-      Family Secrets ( ) a great example about how a great a Drama can be with a happy ending (moral of the story . . . terrible sadness does not always equal a successful drama). Fun fact: Amber Justmann was in the Arizona Circuit, you’ll see her school (DV) at our tournaments this year.

-      Barrymore ( another successful autobiography Drama.



-      The Wizard of Hip ( an incredibly epic piece that combines and jokes into one amazing story.

-      Because I Wanted to Say ( a real lesson in acting naturally and withholding important information until the climax.



-      Miles Bridges ( a speech with great humor and utilization of a non-cliché topic.  

Coming Soon...

This section will be updated after every tournament. Check back here often to follow your fellow Huskies!


Will Speech eat my life? D:

            Simple Answer: Probably not.

Longer Answer: Speech may seem incredibly time-consuming when you start (“what do you mean I have to find a piece, cut it, and memorize it before my first tournament?!), but the workload is actually much lighter than it seems. For Interp and Public Speaking events, all of the labor is at the front of the year. Once you find a piece and get it tournament-ready, you will just have to make minor tweaks to it for the rest of the year. For limited prep events, success will come with how much work you put in. You can always practice at home or with friends if you want to get better, but in no way will it eat your life. Lim. Preppers only have one required meeting a week (Thursdays 2:20-4).  We also have a large and involved Varsity population this year that will come along side you every step of the way, so you don’t have to do this incredible thing called speech on your own!


I can’t choose an event!!

            I would check out the first lecture on the lecture tab or watch some videos on the Check This Out! tab to get more of a feel for each event. Remember, you aren’t signing a life contract to that event. You will always be allowed to double-enter or switch to another if you decide that your first pick isn’t the event for you.


Why do we play so many games during Speech meetings?

            Good question! We do warm-ups at the beginning of every meeting for a couple of reasons: 1. It understandably warms people up. After a day of school most people will often be a little tired and not energetic enough to effectively practice for Speech. 2. It builds a sense of team. A good team, one that isn’t afraid to be crazy in front of one another, will feel less nervous when they have to critique or perform for one another. 3. It helps people to leave their shells at the door.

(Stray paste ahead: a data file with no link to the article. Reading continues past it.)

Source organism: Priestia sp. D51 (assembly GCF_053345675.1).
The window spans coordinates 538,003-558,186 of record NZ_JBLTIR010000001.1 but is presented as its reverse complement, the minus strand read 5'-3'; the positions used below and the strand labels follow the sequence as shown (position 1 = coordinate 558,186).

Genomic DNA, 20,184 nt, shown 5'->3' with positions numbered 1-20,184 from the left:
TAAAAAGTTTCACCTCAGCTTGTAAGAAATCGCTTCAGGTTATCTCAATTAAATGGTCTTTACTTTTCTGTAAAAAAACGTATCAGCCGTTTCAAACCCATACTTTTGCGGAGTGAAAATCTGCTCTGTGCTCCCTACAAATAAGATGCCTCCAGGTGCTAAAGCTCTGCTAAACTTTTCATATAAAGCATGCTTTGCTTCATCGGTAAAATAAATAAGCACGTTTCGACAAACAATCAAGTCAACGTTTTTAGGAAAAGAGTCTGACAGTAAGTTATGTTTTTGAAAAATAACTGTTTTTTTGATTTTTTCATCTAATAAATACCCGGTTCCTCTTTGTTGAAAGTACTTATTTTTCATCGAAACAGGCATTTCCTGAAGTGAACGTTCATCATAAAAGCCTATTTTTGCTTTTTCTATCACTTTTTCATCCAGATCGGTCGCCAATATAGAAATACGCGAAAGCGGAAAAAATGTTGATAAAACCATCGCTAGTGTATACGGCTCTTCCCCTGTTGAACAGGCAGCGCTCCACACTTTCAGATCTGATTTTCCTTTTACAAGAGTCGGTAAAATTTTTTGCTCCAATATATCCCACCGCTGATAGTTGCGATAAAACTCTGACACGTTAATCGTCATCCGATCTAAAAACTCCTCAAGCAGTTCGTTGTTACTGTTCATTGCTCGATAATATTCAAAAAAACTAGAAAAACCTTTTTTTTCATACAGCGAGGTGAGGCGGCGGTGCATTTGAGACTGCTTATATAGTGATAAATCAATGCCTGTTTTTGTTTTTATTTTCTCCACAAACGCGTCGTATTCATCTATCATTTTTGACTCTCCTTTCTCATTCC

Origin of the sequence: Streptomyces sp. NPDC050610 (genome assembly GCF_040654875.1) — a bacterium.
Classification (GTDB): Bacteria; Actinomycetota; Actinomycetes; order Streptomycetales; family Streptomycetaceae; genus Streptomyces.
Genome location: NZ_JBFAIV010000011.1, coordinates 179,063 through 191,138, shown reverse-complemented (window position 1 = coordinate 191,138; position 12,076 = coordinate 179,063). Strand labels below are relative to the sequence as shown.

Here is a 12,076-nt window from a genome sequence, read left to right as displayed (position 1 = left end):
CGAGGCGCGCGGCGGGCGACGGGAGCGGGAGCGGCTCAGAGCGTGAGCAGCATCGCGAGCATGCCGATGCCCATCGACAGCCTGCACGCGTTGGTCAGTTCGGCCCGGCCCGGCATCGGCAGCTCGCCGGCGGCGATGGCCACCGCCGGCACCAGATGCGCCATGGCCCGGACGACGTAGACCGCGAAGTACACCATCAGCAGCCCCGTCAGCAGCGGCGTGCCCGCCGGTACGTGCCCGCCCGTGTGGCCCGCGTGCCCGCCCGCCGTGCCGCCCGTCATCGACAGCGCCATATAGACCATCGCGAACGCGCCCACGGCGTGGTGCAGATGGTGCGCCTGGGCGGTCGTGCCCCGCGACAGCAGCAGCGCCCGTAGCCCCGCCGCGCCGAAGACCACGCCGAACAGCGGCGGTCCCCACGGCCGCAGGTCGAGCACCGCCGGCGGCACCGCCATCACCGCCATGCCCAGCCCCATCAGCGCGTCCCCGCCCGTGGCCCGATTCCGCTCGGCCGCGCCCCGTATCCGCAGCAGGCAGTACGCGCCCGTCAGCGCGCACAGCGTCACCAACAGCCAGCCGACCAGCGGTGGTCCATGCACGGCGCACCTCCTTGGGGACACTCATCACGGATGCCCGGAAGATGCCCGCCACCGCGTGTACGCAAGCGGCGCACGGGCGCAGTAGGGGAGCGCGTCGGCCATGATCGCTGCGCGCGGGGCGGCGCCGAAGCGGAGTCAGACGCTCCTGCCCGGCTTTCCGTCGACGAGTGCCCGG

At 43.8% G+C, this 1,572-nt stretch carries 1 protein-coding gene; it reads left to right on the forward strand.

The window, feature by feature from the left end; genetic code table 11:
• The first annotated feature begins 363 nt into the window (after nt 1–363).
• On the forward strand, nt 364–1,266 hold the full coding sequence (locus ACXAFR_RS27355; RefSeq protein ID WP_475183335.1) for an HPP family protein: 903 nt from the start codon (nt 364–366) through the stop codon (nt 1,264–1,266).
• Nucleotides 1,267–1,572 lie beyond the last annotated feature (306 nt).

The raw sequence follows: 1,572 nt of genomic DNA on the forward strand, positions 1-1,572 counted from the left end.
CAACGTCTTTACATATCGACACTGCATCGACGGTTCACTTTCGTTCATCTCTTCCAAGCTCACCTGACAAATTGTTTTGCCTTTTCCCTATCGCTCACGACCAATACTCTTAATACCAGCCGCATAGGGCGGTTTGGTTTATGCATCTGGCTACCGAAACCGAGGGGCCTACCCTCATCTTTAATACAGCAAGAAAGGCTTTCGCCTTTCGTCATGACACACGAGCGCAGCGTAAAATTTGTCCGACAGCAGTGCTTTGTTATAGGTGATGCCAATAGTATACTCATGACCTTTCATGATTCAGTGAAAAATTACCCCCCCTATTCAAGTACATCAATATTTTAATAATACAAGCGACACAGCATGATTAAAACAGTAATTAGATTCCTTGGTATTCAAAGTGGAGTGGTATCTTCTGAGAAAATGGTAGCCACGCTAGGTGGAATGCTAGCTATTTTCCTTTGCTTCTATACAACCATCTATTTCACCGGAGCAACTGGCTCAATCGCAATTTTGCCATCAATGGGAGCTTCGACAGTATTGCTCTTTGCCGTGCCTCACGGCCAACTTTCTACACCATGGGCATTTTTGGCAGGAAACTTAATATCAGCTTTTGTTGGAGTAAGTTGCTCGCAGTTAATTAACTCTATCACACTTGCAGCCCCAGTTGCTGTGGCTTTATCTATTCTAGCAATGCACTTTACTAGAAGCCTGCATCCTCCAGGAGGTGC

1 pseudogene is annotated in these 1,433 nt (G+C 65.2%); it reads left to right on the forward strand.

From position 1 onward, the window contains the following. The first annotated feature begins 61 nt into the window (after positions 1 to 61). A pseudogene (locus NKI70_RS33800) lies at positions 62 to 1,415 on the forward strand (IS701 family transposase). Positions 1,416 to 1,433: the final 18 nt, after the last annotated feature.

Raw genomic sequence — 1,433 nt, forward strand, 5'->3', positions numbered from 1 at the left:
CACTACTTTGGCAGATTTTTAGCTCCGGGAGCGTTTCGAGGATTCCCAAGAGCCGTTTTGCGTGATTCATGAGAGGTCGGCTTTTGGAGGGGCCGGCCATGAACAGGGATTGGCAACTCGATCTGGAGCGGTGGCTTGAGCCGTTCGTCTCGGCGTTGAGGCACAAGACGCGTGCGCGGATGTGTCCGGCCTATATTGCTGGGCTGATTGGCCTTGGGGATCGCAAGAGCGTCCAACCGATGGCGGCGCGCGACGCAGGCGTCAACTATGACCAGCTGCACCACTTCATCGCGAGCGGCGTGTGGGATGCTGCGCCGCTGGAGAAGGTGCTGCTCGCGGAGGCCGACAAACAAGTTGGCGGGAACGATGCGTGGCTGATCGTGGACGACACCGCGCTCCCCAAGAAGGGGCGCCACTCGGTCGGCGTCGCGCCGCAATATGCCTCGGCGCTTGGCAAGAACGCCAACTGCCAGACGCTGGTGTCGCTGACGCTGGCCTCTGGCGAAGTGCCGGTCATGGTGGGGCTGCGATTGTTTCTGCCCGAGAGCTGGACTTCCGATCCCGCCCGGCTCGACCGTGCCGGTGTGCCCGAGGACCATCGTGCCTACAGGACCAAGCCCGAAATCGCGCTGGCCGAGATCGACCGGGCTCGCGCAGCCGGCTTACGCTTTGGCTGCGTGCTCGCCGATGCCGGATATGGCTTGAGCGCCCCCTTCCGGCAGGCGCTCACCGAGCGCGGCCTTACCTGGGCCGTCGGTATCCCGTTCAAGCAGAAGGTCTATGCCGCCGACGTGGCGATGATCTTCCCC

What should I do if I think speech sounds really cool, but I’m painfully shy?

            I say go for it! When I was a freshman, I had never acted before, spoke in front of a crowd (other than to present a book report), and every other word out of my mouth was “um” or “like.”  Speech helped me to become more outgoing, coherent, and reduced my fear of speaking in front of others. Also, our speech team is incredible welcoming and loves to work with novices (especially if they are as humble and open to help as you sound). We’d be glad to have you on our team!


DB8 4 LyfE!!!1!!

            Haha! I agree! :D In addition to Speech, I also debate LD. They are definitely compatible and doing Speech has definitely made a giant impact on me as a debater. Our team is really cool because we encourage everyone to try both sides of the S&D spectrum. If you’re a Speech kid, never be afraid to try a little PF or LD here and there. If you’re a debater, never underestimate the value of learning how to speak persuasively and clearly when it comes to winning rounds. I always recommend Impromptu, Radio, Oratory, and Extemp to debaters because the skills you learn through these events are so applicable to debating (that and double-entering makes tournaments even more fun!).


Who is Josh Aiken? You guys mention him in like every meeting.

            Josh Aiken was the President of our team two years ago when Lindsay and I were freshman. We talk about him so much because not only would he win every event he entered as well as get tons of bids to Nationals and NIETOC, he is just a generally awesome person. He really helped all of our team as much as he could whenever he could. You can watch him in the finals of Humor at NIETOC through our Check This Out! tab.


Are you secretly judging me?



Can I join Speech?

            YES! :D


How do I join Speech?

            If you’re aren’t an official member of S&D yet, feel free to come by H118 to visit, ask questions, and get a feel for the team (say hi to Lizzy, the one with a lot of hair, and she’ll explain things). Then you can get a Contract and Drug Testing Form to sign. Turn those in along with the $50 due and you’re all set! If you are a member already, just come by on the Wednesday or Thursday break-off and jump into whichever group you’re thinking about joining.


Why do we have to pay $50 a semester to join?

            The dues are actually a fantastic deal. The average individual dues on the circuit are around $200-250 and at DV they are over $800. The money you pay pays for your participation in all 10 tournaments, buys you a t-shirt, pays for buses to every tournament (even ones in Downtown Phoenix), buys black-books, buys expose boards, funds performance night, fills a scholarship fund, pays judging fees (so we don’t have to drop kids from tournaments), and pays for your NFL membership. This money, although it may seem like a lot at first, is spent very prudently and carefully by your officers to pay for a ton of things. In summary, we’re spending it on YOU . . . not hot tubs.


When and where do we meet?

            We meet after the general meeting in H118 until about 4 and on Thursdays until 4 in H118 also. The Speech Class meets in H118 every day, so you can always arrange for extra practice time or critiques when you feel the need.


I have a question about ___________ and it wasn’t answered here.

            Feel free to ask it at a meeting, email it to either Lizzy or your event lead, or post it in the forum. Don’t be afraid to ask it because chances are someone else can’t sleep at night because they’re worrying about that question too. If it’s a particularly interesting or important question, we’ll answer it here in the FAQ.

Judging Speech Events

Judging Extemporaneous Speaking

Judging Interp Events

Judging Original Oratory